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I have been considering this approach for a project I am about to embark upon and would like to hear from other programmers about their experience in contributing code for equity. Has anyone been truly successful in such an endeavour.

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closed as off-topic by gnat, Dan Pichelman, GlenH7, MichaelT, Kilian Foth Sep 15 '13 at 11:05

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3 Answers

Disclaimer: This is a one eyed dissertation from a hardened cynic.

In my mind equity is about as valuable as a lottery ticket. Would you trade your code for one?

We all hear about the guy who got given a a 10% stake in Acme corp for a bit of code, a few years later he sold his stake and retired to a remote Pacific atoll full of beautiful young ladies and lived happily ever after........

In reality what happens to the other 99.9999% is that 90% go nowhere. The remaining 9.999%, the company 'succeeds', but by the time its been through a couple of funding rounds, has paid the mortgage and the share holder has paid his legal fees, the original 10% has been whittled down to 0.1% and he walks away with a couple of grand or so. If you work out the hourly rate for the equity stake (you are not an employee anymore, you will be expected to pull 80-100 hours weeks to save your investment) is comes in around $1.00/hour. Sometimes when you try to sell you equity, you find the attached strings mean they are worthless...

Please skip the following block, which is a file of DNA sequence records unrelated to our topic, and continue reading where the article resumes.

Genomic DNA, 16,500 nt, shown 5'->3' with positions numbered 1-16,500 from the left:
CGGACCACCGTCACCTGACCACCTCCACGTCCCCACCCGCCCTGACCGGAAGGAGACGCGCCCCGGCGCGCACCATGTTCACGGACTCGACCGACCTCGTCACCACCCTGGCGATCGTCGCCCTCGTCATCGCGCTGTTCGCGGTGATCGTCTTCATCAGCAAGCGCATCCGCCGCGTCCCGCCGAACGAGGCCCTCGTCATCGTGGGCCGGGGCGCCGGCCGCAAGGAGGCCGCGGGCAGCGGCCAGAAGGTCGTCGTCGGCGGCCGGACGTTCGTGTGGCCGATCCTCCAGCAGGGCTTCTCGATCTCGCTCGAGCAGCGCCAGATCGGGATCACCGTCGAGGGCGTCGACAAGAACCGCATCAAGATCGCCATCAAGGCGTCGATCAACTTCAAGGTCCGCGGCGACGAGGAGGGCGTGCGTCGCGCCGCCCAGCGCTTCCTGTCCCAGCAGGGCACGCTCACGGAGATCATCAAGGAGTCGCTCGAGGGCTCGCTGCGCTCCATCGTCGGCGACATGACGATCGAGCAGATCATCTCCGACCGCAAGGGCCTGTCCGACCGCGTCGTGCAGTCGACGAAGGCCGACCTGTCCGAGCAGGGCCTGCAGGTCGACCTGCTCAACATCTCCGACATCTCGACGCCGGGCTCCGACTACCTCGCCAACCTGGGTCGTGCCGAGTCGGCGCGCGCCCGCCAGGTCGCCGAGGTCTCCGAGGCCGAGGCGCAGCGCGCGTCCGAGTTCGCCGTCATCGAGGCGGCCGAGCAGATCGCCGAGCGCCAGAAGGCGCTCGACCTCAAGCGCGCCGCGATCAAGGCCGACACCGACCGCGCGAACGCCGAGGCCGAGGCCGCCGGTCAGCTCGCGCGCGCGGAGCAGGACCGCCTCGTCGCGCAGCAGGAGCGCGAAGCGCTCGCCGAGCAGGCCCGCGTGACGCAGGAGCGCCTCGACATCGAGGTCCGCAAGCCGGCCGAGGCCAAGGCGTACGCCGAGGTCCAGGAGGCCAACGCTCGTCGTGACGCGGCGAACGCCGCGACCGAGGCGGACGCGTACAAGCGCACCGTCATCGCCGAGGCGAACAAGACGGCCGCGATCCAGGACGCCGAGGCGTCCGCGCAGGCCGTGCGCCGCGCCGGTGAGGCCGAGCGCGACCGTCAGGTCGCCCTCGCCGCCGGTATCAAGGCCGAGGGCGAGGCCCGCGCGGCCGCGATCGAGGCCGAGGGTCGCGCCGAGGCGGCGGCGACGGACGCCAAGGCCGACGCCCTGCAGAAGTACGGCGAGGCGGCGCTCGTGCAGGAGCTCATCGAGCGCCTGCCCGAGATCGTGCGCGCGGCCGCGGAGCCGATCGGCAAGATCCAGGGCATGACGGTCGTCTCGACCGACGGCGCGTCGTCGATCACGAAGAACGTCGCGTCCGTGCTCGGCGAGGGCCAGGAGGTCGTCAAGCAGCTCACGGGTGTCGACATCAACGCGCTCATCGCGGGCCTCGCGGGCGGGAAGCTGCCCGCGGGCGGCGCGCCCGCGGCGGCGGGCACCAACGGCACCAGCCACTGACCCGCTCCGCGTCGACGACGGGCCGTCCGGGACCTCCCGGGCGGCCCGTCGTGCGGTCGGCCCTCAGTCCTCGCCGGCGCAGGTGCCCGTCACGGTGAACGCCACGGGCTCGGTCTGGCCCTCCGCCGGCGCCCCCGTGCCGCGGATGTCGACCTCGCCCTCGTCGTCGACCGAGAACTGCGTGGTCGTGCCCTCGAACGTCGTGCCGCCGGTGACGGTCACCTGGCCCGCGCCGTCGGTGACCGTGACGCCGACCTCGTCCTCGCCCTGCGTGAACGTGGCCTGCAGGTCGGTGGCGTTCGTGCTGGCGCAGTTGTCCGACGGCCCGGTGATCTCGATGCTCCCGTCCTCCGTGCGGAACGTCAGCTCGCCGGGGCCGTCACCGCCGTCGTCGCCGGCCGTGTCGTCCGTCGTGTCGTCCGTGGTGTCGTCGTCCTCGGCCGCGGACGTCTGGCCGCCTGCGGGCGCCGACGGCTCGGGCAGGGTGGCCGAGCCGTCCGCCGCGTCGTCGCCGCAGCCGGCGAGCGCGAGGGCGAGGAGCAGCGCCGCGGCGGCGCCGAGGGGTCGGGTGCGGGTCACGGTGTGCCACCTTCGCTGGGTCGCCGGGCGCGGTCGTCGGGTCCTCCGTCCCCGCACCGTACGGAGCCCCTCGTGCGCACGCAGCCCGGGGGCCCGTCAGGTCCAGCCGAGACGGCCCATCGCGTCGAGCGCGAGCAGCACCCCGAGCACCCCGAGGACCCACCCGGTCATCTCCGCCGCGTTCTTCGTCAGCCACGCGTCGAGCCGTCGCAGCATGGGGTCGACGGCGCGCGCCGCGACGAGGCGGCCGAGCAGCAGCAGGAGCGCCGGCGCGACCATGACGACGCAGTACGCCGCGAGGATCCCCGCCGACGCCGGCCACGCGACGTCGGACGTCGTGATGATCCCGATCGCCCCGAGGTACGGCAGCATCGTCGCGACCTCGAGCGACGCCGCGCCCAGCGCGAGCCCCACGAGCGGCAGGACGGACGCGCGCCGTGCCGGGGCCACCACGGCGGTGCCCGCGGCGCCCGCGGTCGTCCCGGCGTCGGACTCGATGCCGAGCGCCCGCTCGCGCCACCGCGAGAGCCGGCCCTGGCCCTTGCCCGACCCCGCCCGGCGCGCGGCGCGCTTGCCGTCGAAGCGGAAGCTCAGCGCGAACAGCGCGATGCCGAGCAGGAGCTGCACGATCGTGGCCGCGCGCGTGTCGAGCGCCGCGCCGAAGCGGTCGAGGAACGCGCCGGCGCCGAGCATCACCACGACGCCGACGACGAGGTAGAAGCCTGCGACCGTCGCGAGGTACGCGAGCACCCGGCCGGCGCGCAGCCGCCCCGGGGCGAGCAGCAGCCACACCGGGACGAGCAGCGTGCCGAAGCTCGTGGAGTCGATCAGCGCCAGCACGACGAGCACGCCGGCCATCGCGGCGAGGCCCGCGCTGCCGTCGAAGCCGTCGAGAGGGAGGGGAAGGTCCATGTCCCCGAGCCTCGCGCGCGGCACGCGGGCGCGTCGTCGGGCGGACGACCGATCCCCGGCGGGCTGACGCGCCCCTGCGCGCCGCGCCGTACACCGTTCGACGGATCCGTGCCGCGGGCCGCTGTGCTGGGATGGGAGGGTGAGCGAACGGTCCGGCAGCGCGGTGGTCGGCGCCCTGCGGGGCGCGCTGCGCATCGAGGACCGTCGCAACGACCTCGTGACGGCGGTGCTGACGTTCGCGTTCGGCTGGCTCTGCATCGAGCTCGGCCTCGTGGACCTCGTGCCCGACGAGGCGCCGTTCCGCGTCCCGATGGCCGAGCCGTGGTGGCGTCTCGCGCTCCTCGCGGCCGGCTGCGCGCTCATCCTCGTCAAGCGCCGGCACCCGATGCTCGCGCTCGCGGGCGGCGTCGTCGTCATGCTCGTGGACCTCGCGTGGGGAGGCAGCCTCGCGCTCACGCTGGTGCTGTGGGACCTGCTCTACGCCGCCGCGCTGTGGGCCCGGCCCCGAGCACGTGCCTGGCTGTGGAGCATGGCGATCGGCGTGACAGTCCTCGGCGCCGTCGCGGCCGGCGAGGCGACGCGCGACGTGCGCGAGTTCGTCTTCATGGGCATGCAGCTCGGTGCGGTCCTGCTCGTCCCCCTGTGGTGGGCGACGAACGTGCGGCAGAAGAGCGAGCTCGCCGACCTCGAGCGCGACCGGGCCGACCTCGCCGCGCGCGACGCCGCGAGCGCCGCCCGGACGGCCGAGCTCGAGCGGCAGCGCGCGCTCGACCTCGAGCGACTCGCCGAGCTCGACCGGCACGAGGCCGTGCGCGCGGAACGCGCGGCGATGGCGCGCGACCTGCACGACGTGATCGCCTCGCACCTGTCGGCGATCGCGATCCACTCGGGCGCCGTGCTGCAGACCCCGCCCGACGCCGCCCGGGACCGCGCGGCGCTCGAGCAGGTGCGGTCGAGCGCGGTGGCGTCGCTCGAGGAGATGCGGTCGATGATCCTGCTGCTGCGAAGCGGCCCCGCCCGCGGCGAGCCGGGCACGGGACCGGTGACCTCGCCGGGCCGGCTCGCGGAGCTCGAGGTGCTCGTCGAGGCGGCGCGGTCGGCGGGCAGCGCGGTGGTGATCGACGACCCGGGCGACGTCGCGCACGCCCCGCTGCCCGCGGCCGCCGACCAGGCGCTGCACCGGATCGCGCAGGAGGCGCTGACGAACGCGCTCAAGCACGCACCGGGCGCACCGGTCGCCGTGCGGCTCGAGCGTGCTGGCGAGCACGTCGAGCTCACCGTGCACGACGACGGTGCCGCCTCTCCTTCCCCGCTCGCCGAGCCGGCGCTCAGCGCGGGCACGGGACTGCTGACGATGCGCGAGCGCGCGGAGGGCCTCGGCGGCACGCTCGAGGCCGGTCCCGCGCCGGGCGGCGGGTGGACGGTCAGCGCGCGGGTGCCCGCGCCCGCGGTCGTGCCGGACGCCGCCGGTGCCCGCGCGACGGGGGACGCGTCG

By all means, go for it, it suits some people, but do so with you eye open. If you don't have an ounce of business acumen, don't do it.

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Consider this like an investor who is considering investing money into a startup business. Is it a good bet?

  • Work out a cash value for your time, using some appropriate salary or hourly rate.
  • Try to assess the possible payback from the investment. You'll probably be looking at a smallish chance of a largish return. Does the business model make sense to you (can you imagine them making large amounts of money)? Will the founders be personally convincing to future customers and investors?
  • Are you willing to take a risk? What's the downside? This will probably depend on your personal circumstances. E.g. if you have dependents and few savings, maybe it's not a good idea. If you have no dependents and some savings, maybe it is a good idea.
  • Does the project excite you? Will it at least look good on your CV if it all goes wrong?
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Does the business model make sense to you (can you imagine them making large amounts of money)? <--- This is the key point. If you can't see how it's going to be successful, don't invest your time (or money) in it. –  Bobson Sep 10 '13 at 14:16
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Avoid like the plague would be my advice.

View it as a cake. As more people join (or more shares are issued), your slice will get smaller and smaller. There is nothing you can do about this.

Yes, everyone knows a friend of a friend of a friend who this sort of arrangement has worked for - but strangely, nobody ever knows the individual personally...

That isn't to say that the cake itself doesn't grow - it does (or should!). Just that it never (or rarely) grows enough to make your share profitable vs an hourly rate/salary.

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I agree. I liken this bet to Dorothy in The Wizard of Oz. For every one person that gets caught up in a tornado and has a lovely adventure in a magical land, there are 10 million that get ripped apart and are never seen again. Don't do it, the odds are - quite literally - against you. –  Binary Worrier Sep 10 '13 at 14:30
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